Tumbling into 21
Informer reporter, Francesca Dowling, is reliving her recent 21st birthday celebration when she jumped off the Sky Tower in Auckland.
Looking down 192m from the tallest freestanding structure in the southern hemisphere into the bleak grey sidewalks of the city below. Splat! It would be that quick. Travelling at 85km/h, there was no way anyone would survive a malfunction of the Sky Tower’s famous Sky Jump equipment.
Probably not the thoughts that should be travelling through your brain on your 21st birthday. It was Sunday, 15 May. I had lived a good 21 years up to that point, but I was standing at the edge of the tower with nothing more than a harness to protect me against a disastrous tragedy.
I noticed my ant-sized family, specs in the distance. They were looking up from the landing deck, waiting in anticipation as I garner the gall to throw myself off the tower. I saw my sister, Scarlett, in her matching orange jumpsuit, a beacon of life. Recalling her saying that the last thing she would ever do was bungee jump, I naturally booked a Sky Jump ticket for her too and made her jump first. What can I say? I believe in self-preservation, I needed a test dummy.
Too busy chuckling to myself at the dark humoured prank I pulled on my sister, I only noticed that the the bubbly babble of the Sky Jump operator ceased when the crane holding my harness began lifting me up against my will. I was now completely out of control as only my toes were able to scrape the surface beneath me. This was not what I had signed up for! I thought I was supposed to be jumping out of my own free will, not mechanically being lifted and dumped off the edge. My once calm, laid back demeanour vanished as sheer panic took over all rational and reasonable thought.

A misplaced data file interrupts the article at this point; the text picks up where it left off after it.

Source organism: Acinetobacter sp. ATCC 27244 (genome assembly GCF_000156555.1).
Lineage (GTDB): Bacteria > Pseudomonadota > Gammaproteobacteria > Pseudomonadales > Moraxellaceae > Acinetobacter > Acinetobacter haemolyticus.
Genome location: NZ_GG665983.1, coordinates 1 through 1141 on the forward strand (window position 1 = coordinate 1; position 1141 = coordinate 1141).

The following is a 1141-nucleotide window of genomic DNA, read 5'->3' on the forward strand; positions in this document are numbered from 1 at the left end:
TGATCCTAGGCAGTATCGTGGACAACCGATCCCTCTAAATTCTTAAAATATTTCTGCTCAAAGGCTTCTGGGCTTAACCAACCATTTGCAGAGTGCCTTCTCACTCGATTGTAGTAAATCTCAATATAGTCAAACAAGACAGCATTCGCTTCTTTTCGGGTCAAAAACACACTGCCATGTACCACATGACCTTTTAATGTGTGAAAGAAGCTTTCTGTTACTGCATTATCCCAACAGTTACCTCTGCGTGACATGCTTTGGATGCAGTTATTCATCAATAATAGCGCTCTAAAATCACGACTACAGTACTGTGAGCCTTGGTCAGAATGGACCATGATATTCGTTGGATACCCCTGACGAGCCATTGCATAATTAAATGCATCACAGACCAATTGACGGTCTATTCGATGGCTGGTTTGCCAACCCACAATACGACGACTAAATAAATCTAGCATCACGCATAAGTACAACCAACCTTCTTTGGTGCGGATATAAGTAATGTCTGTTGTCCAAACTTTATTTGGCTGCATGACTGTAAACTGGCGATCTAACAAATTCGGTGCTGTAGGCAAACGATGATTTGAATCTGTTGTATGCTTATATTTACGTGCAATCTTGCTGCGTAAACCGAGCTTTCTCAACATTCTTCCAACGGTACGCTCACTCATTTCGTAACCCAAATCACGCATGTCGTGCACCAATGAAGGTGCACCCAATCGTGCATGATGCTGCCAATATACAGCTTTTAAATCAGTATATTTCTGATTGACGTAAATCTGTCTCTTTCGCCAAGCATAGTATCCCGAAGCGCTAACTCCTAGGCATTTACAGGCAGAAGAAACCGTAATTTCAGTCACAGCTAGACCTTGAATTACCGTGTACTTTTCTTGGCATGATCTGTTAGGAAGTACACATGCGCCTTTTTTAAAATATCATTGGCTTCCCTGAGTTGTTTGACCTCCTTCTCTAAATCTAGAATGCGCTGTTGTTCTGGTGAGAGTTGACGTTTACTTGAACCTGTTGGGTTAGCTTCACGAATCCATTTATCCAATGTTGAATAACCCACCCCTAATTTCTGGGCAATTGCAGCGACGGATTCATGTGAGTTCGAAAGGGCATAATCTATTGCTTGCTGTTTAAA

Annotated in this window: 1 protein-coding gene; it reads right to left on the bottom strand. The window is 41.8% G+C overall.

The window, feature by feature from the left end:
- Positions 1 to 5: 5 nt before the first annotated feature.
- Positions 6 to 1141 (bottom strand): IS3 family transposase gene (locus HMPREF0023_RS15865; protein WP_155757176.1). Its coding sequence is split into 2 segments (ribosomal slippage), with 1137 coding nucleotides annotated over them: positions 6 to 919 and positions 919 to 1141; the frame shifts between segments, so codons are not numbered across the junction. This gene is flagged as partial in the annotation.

“Please grab the two rungs, Miss,” the operator instructed. “Don’t have to tell me twice,” I thought as I eyed the hard surface of the city below me, gripping the rungs until the whites of my knuckles showed. I heard the click and buzz of the operator’s walkie-talkie as he alerted the staff member on the ground, “Birthday girl coming in,” he said. Crackle. “Roger that,” came the reply.
There was a tap on my shoulder. It was time. “I’m gonna count to three birthday girl (I think he forgot my name) and when I say jump, you jump okay,” the instructor said. I said nothing while looking out at the grey sky, refusing to look down anymore.
“One, two, three, goooo,” I heard. I didn’t go. Despite the machine dragging me off the side, my fists were still balled around the handlebars attached to the structure, frozen in place and unable to let go. I turned my head to look at the operator apologetically. He looked bored, completely desensitised to the sight of people flinging themselves off buildings, it’s clearly an everyday occurrence for him.
The operator gave me a quick shove and gravity violently became a reality as I plummeted downwards, hearing a shrill scream in the distance.
Temporarily blinded by a concoction of the sharp icy wind and stray hair crossing my face, I finally opened my eyes and I was already on the soft, squishy landing mat at the bottom of the jump, surrounded by my laughing family, their phones all pointing my way.
The first words I heard were from Scarlett. “Let's do something scarier next time,” she said. “Yeah right,” I couldn’t help to think.
Pictured is Informer reporter, Francesca Dowling, with a Sky Jump operator on top of the Auckland Sky Tower.